1. Dyeing Easter Eggs
The tradition of decorating eggs of all kinds—even ostrich eggs—may go all the way back to the ancient pagans. It’s easy to see why eggs represent rebirth and life, so associating them with spring and new growth isn’t much of a stretch. To celebrate the new season, it’s said that people colored eggs and gave them to friends and family as gifts.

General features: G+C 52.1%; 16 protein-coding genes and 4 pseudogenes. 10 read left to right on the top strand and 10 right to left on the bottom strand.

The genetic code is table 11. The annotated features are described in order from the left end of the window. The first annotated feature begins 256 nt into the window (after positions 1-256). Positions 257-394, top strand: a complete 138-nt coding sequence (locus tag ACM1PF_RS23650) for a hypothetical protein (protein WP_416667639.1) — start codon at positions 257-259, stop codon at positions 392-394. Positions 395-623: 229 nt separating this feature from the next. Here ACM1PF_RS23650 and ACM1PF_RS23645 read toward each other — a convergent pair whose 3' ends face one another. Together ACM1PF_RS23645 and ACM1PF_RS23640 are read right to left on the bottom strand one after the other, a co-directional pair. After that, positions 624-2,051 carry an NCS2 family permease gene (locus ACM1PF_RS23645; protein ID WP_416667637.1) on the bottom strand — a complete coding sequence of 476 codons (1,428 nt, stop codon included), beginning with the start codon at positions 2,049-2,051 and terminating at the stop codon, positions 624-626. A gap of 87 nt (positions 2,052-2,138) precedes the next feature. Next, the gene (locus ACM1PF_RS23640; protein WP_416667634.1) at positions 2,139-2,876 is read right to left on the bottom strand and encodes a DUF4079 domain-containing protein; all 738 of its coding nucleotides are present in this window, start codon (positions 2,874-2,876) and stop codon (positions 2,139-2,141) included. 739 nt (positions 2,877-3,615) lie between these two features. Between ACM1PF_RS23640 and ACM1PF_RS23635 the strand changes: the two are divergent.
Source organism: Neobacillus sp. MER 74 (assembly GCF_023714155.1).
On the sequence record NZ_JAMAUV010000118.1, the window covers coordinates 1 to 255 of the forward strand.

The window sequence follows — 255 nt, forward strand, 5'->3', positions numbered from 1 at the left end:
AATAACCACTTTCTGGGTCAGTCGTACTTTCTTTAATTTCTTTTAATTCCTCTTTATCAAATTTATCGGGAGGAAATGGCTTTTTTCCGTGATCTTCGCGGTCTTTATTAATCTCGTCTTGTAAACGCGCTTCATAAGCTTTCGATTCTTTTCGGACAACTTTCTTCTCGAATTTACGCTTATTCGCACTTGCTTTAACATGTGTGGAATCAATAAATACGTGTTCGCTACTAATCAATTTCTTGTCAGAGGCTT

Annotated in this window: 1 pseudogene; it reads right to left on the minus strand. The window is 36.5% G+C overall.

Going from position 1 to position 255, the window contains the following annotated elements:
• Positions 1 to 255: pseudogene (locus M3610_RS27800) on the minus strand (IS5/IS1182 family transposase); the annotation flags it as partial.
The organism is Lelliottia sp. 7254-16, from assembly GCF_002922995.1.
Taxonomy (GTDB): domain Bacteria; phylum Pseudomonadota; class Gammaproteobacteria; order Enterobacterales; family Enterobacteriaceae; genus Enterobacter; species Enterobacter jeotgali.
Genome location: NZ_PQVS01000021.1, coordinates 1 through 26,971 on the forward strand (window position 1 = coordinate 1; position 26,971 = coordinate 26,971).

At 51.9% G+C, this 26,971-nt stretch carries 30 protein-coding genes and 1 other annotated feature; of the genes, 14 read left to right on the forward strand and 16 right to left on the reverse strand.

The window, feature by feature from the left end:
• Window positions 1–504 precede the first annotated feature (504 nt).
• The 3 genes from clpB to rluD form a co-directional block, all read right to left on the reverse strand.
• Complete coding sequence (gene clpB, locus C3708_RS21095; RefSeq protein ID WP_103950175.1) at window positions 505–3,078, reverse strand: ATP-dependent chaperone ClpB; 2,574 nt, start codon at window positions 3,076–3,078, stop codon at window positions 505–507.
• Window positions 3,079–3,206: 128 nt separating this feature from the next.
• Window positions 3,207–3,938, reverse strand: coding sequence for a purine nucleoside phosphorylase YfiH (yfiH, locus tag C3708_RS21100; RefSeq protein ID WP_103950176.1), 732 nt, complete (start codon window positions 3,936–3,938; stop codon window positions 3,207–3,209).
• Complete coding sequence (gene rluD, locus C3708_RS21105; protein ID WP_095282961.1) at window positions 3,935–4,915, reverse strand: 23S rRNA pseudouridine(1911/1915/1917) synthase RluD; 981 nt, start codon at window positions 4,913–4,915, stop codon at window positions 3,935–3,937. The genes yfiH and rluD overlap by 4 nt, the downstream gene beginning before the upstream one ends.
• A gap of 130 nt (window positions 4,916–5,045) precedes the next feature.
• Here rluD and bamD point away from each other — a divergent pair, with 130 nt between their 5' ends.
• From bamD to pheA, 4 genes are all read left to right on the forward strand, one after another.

When Christians came along, they likely incorporated the tradition into their celebrations. According to some legends, Mary or Mary Magdalene could be responsible for our annual trek to the store to buy vinegar and dye tablets. As the story goes, Mary brought eggs with her to Jesus’s crucifixion, and blood from his wounds fell on the eggs, coloring them red. Another tells us that Mary Magdalene brought a basket of cooked eggs to share with other women at Jesus’s tomb three days after his death. When they rolled back the stone and found the tomb empty, the eggs turned red.